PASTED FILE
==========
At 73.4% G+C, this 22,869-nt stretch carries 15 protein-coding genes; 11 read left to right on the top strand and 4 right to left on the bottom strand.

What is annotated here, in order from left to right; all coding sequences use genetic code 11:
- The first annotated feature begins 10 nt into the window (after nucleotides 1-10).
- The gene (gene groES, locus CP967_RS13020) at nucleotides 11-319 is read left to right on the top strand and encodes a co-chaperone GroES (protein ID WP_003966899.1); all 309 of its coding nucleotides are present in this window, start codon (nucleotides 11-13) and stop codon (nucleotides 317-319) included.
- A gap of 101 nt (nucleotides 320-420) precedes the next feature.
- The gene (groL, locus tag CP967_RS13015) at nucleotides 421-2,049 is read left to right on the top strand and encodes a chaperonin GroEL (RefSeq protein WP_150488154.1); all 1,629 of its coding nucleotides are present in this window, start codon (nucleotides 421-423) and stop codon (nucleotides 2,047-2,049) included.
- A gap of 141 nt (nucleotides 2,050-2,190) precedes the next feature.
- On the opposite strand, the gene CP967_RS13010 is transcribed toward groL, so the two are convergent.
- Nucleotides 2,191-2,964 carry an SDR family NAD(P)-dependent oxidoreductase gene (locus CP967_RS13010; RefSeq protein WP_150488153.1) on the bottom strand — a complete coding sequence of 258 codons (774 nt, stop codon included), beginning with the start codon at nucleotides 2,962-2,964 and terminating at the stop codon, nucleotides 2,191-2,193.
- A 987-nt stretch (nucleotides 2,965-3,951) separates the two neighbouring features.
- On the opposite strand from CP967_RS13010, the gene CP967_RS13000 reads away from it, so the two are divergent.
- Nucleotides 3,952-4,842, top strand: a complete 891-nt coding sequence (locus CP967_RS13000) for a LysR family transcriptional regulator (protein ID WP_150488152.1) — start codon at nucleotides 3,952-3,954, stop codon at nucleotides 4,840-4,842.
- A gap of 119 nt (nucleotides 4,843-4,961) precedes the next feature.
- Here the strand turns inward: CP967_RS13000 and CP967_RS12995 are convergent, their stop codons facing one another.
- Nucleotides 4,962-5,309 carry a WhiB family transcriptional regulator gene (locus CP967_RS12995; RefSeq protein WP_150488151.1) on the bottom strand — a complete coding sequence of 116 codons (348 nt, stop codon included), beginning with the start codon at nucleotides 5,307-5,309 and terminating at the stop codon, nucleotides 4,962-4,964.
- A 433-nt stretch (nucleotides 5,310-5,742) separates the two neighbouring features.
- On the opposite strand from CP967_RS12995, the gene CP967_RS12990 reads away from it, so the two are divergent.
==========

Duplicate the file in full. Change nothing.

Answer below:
At 73.4% G+C, this 22,869-nt stretch carries 15 protein-coding genes; 11 read left to right on the top strand and 4 right to left on the bottom strand.

What is annotated here, in order from left to right; all coding sequences use genetic code 11:
- The first annotated feature begins 10 nt into the window (after nucleotides 1-10).
- The gene (gene groES, locus CP967_RS13020) at nucleotides 11-319 is read left to right on the top strand and encodes a co-chaperone GroES (protein ID WP_003966899.1); all 309 of its coding nucleotides are present in this window, start codon (nucleotides 11-13) and stop codon (nucleotides 317-319) included.
- A gap of 101 nt (nucleotides 320-420) precedes the next feature.
- The gene (groL, locus tag CP967_RS13015) at nucleotides 421-2,049 is read left to right on the top strand and encodes a chaperonin GroEL (RefSeq protein WP_150488154.1); all 1,629 of its coding nucleotides are present in this window, start codon (nucleotides 421-423) and stop codon (nucleotides 2,047-2,049) included.
- A gap of 141 nt (nucleotides 2,050-2,190) precedes the next feature.
- On the opposite strand, the gene CP967_RS13010 is transcribed toward groL, so the two are convergent.
- Nucleotides 2,191-2,964 carry an SDR family NAD(P)-dependent oxidoreductase gene (locus CP967_RS13010; RefSeq protein WP_150488153.1) on the bottom strand — a complete coding sequence of 258 codons (774 nt, stop codon included), beginning with the start codon at nucleotides 2,962-2,964 and terminating at the stop codon, nucleotides 2,191-2,193.
- A 987-nt stretch (nucleotides 2,965-3,951) separates the two neighbouring features.
- On the opposite strand from CP967_RS13010, the gene CP967_RS13000 reads away from it, so the two are divergent.
- Nucleotides 3,952-4,842, top strand: a complete 891-nt coding sequence (locus CP967_RS13000) for a LysR family transcriptional regulator (protein ID WP_150488152.1) — start codon at nucleotides 3,952-3,954, stop codon at nucleotides 4,840-4,842.
- A gap of 119 nt (nucleotides 4,843-4,961) precedes the next feature.
- Here the strand turns inward: CP967_RS13000 and CP967_RS12995 are convergent, their stop codons facing one another.
- Nucleotides 4,962-5,309 carry a WhiB family transcriptional regulator gene (locus CP967_RS12995; RefSeq protein WP_150488151.1) on the bottom strand — a complete coding sequence of 116 codons (348 nt, stop codon included), beginning with the start codon at nucleotides 5,307-5,309 and terminating at the stop codon, nucleotides 4,962-4,964.
- A 433-nt stretch (nucleotides 5,310-5,742) separates the two neighbouring features.
- On the opposite strand from CP967_RS12995, the gene CP967_RS12990 reads away from it, so the two are divergent.